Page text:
If you have a driving ambition, here’s a look at three opportunities that await you on the road.
The Limo Life
If you are looking to switch gears in your career or need a second job to supplement your income, you might consider driving a limousine.
“I am always looking for qualified drivers and the requirements are few,” reports Cameron Rad, owner of Cameron Limousine in San Francisco. “We provide at least three days of training if applicants have no prior experience.”
Most limousine companies require chauffeurs to be at least 25 years of age, with a clean driving record (no tickets in the past five years).
Rad also trains employees to communicate with passengers on a professional level. Limousine trips include anniversaries, bachelor and bachelorette parties, Bay Area sightseeing, wine tours, proms and other special occasions, and each group presents a new set of challenges.
“Being successful in this business comes down to how an employee views the job,” he notes. “If they want a job with no hassle and no boss looking over their shoulder, it is ideal.”
The amount of the tips is commensurate with the level of service. Drivers supply their own uniform – white shirt and black suit, but if they can’t handle that expense up front, it can be deducted from their paycheck.
“Patience and courtesy are keys to being a good driver,” he contends. “Many times we take handicapped customers with luggage to the airport and they require more time and special treatment. Our drivers go inside a home if necessary.”
“Above all, our drivers must have a good character,” he concludes. “And just as important is to behave and react to the statement that the customer is always right.”
Drivers earn 30 percent of the revenue generated by their fares and tips. A trip from San Francisco International Airport to Napa, for example, would net the driver $69.
Sometimes driving a cab can be a life-and-death proposition. Just ask Delal Hawarneh, manager of National Taxi in Sacramento.
On a warm summer night five years ago, Hawarneh picked up a well-dressed man who suddenly started sweating profusely. “He gave me an address and several minutes later I looked into the rear-view mirror and he was grabbing his chest. He was obviously in pain.”
Hawarneh pulled the cab over to the curb and called 911. His passenger was having a heart attack. While he waited, Hawarneh applied some sound bedside manner, successfully getting his passenger to calm down by using a few soothing words.
After his shift, Hawarneh stopped by the hospital to learn his passenger was doing well.
“When you drive a cab . . . you need to know a lot about a lot of things,” he observes. “Every day and night is different.”
Sometimes that can mean encountering danger. Yet an alert cabbie knows how to avoid hazards. “Cab driving is safe if you know what you are doing. We try to develop a second sense in our drivers,” Hawarneh says. “That means how to spot signs of trouble before they put themselves in danger. Cab drivers have a right to refuse to pick up anyone.”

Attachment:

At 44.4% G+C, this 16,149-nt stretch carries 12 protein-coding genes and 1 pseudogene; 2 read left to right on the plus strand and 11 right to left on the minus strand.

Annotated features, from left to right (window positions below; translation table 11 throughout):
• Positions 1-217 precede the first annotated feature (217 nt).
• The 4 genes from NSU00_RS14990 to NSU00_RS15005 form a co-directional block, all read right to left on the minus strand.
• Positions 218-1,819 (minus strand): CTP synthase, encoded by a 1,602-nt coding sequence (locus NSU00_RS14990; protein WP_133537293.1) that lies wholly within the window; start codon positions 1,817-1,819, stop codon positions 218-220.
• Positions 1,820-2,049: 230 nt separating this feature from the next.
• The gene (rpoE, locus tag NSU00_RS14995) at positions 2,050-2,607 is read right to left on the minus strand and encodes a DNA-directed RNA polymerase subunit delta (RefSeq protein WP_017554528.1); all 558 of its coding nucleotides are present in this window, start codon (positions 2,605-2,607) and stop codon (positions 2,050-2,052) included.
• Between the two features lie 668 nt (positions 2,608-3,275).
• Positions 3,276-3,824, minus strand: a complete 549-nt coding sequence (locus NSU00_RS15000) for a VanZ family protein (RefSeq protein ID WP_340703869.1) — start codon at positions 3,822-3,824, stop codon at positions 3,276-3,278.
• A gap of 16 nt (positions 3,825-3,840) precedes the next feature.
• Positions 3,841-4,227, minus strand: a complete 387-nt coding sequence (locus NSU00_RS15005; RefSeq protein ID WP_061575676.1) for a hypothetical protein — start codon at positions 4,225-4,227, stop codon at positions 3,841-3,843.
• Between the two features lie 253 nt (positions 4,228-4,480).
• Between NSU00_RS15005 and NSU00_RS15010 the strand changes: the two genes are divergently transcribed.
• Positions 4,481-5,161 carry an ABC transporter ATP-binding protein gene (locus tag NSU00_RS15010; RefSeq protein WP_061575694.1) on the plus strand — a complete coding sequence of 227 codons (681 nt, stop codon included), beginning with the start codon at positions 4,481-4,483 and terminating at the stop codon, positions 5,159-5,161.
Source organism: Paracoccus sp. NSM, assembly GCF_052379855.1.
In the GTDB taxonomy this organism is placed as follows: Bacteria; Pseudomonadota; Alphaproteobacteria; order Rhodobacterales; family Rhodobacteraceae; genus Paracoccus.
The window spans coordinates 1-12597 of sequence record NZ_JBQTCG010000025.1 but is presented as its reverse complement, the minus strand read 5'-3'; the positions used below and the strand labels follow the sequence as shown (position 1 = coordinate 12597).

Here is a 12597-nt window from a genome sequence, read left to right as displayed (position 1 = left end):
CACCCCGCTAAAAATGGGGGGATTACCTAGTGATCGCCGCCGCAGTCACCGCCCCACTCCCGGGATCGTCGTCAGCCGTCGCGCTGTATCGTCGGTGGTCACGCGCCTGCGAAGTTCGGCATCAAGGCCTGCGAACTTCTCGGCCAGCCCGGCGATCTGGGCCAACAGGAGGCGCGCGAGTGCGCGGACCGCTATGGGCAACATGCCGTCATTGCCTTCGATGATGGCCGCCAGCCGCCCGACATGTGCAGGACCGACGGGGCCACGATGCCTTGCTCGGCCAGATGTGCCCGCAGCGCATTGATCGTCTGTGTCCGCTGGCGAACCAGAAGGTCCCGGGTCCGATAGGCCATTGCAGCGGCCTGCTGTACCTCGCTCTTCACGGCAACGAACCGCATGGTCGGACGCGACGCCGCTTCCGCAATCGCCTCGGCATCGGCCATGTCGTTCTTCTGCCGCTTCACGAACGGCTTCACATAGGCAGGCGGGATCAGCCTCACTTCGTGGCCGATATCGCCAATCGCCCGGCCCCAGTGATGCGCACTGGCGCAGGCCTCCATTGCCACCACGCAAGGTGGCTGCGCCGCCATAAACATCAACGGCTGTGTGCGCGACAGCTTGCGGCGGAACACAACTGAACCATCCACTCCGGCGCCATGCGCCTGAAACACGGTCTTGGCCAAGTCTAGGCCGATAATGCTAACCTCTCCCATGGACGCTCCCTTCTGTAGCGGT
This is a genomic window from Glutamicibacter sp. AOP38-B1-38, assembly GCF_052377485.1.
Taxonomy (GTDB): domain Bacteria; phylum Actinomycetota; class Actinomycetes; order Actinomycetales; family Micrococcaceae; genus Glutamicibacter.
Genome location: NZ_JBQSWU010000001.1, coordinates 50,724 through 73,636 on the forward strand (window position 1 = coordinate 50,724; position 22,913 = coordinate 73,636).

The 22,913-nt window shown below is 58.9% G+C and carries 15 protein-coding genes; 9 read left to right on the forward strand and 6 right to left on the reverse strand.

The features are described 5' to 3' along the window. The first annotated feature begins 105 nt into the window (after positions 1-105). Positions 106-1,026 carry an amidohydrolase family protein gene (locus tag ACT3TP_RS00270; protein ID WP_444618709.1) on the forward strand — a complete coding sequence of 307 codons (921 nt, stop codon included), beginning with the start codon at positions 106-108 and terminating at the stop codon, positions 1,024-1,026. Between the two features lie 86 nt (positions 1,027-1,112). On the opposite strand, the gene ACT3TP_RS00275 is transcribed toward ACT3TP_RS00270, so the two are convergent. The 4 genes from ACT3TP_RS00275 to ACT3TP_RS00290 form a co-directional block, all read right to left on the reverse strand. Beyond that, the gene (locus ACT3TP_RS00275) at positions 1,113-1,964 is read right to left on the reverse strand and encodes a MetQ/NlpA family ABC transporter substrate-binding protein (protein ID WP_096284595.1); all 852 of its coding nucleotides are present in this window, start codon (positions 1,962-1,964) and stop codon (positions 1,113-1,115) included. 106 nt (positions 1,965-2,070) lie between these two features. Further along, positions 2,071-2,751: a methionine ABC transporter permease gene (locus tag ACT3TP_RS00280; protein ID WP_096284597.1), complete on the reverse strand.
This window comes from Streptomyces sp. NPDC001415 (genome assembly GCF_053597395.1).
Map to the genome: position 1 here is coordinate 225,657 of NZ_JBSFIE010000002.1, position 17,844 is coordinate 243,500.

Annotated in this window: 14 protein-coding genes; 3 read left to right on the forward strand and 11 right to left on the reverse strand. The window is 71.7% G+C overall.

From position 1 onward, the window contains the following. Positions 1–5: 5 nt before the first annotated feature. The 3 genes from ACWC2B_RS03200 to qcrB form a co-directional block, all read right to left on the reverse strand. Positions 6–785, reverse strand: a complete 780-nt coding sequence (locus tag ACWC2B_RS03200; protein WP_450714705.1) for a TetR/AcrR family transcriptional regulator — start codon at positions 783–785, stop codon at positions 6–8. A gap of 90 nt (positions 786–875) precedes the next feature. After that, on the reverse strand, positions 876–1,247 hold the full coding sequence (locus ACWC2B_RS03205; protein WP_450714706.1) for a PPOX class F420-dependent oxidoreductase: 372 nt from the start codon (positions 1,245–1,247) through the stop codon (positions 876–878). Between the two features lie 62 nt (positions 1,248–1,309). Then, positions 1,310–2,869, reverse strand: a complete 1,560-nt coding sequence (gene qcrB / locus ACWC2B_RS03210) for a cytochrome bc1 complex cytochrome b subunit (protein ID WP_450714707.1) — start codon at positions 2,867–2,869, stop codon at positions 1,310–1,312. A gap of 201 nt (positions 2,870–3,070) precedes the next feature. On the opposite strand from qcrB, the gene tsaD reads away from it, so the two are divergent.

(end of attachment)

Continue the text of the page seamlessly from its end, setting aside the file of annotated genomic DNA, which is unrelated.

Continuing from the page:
To work as a cabbie you must be over 21, have a California driver’s license, and pass drug and alcohol screening. Knowledge of major highways in the area is an advantage, but can be learned on the job.
National Taxi leases their vehicles to drivers for $75 a day. All fairs and tips after the $75 is covered go directly into the cabbie’s pocket. Full-time pay averages more than $30,000 a year (salary.com).
Gray Line is the largest bus company in the nation and its fleet of vehicles carries a diverse load of passengers ranging from school children to senior citizens.
“The requirements for drivers are as tough as maneuvering an 18-wheeler up a San Francisco hill,” remarks Gary Jones, Gray Line’s safety manager in San Francisco. Applicants must have a Class-B driver’s license with passenger endorsement, school-children passenger endorsement and air-brake endorsement.
Bus drivers must be over 21, have two years driving experience, no felonies on their record and no more than three moving violations in the past five years. Once a driver is hired they go through five weeks of intense training: one week of classroom instruction followed by a California Highway Patrol examination. Drivers are tested in a myriad of grueling driving conditions – darkness, mountains, city streets, freeways, and then there are questions about locations of San Francisco’s 400 hotels and knowledge of its city landmarks.
“Next to safety behind the wheel, nothing is more important than personality,” Jones attests. “Promptness to an interview, the ability to speak distinctly, and a neat appearance will get you noticed and could put you behind the wheel.” Starting salary for a bus driver is $35,000 a year.
A driver is trained to handle and possibly diffuse situations that might arise on the bus. “We don’t play games with passenger safety,” Jones emphasizes. “We have very few incidents that require outside assistance because most of our passengers are members of organizations who don’t behave inappropriately.
He does admit occasionally there are bus passengers who attend sporting events where there has been excessive drinking. If a passenger gets unruly, the driver will ask the tour guide if he or she can handle the circumstance. If not, the driver stops the bus at the first safe, legal place and attempts to tactfully manage the situation. If both avenues of peacemaking fail, the driver asks law enforcement to respond to the scene.
“Our drivers are savvy and realize they’re in the people business,” Jones concludes. “After all it’s all about personalities and how to handle the different types that board the bus.”